It seems like I’m having to make posts like this too much lately. Actually, having to do this at all feels like too much. Especially when the person that’s been lost was so young and the death was so sudden.
Andrew wasn’t someone that I had seen recently. Sometime during the summer last year I was in San Antonio and he joined us out at a cafe where the black top was holding just a little too much of the heat for it to be considered comfortable, even by San Antonio standards. There wasn’t anything special about the meeting and I couldn’t have known I wouldn’t see him again, but we had fun. I think I got to call him “Woodsman” one last time. Let me explain.
He liked to hunt–and he liked to be outdoors and someone in our group in college, it was probably me, started calling him “The Woodsman”. And we were always making jokes and laughing and even when there was some disagreement it was never the kind of thing that lasted long. I think I was the only one who kept calling him it.
You can never tell which nicknames and in jokes will actually stick, really. I think out of that large group of us, Andrew was the one who seemed the most innocent and hopeful and positive. He was a bit of a romantic and he believed in people and their ability to do for themselves and for each other. Idealist. It’s not a bad thing, if anything the biggest problem is that we don’t live in the ideal world. It takes someone special to be able to ignore that and hope for the positive. Andrew did that.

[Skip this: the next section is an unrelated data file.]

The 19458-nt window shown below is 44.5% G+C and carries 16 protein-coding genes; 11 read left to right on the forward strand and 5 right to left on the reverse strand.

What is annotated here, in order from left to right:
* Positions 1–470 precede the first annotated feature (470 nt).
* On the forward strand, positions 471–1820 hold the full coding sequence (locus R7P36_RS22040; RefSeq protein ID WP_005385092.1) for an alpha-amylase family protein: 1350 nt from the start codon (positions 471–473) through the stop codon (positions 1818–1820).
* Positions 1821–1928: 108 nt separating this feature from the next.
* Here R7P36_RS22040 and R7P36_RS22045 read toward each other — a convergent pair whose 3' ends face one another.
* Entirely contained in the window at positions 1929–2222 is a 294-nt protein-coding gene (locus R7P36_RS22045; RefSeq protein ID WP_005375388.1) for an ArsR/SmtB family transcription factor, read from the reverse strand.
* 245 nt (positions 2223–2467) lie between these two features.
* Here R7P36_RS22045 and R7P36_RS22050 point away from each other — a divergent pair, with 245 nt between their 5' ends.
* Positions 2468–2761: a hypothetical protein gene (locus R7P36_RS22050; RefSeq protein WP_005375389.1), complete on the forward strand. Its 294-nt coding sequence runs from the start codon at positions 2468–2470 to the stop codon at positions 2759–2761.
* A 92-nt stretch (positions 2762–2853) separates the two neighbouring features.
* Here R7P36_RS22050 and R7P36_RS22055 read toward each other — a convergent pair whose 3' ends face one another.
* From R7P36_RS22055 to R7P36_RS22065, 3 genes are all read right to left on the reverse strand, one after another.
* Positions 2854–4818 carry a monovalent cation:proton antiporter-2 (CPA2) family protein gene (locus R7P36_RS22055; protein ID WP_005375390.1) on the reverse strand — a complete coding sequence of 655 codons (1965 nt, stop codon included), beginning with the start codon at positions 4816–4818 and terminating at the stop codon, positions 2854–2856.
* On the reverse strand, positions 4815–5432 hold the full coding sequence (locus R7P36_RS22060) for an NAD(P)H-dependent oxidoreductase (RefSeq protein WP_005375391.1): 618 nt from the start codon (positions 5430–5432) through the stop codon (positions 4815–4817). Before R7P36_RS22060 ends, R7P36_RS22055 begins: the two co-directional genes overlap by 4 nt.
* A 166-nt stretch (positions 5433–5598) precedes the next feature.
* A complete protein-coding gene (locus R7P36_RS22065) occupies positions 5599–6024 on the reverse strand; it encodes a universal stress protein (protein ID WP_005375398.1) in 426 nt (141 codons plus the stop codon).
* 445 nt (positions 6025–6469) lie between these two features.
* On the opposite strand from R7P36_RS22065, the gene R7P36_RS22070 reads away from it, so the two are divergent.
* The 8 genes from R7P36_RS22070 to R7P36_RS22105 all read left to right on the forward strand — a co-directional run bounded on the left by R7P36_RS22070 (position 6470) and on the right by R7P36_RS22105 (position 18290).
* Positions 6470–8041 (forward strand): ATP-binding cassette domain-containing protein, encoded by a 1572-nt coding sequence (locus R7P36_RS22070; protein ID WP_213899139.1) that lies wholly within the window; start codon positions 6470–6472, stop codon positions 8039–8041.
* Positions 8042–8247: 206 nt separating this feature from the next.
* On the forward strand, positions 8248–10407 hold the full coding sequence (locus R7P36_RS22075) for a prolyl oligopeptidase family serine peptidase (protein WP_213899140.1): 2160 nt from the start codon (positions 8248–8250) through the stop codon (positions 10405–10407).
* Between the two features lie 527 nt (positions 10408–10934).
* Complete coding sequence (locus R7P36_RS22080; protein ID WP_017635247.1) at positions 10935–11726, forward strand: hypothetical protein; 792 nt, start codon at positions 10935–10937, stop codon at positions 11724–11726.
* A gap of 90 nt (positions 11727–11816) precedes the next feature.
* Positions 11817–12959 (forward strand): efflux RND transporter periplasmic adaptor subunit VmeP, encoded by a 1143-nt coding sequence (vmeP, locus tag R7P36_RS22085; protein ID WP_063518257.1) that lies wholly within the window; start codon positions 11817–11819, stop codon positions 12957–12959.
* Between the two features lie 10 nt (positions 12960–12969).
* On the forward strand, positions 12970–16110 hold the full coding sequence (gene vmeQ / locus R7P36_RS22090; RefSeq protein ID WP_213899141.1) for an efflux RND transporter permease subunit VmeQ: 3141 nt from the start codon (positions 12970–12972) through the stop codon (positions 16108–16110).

I quoted something last night on my Facebook–it had no relevance at the time other than the fact that it was a quote from a show I was watching and it just felt important. It seems stupid to use words written in a script for a show when it comes to describing what’s happened here and what it feels like to have someone disappear forever.
But I think it fits and my mind can’t help but recall it.
“It all just disappears, doesn’t it? Everything you are, gone in a moment, like breath on a mirror.”
It’s not really all gone, though. There’s memories and the lives we touched and so much else we don’t understand after that. And I think that Andrew touched a lot of lives in a positive way. He will be missed and never forgotten.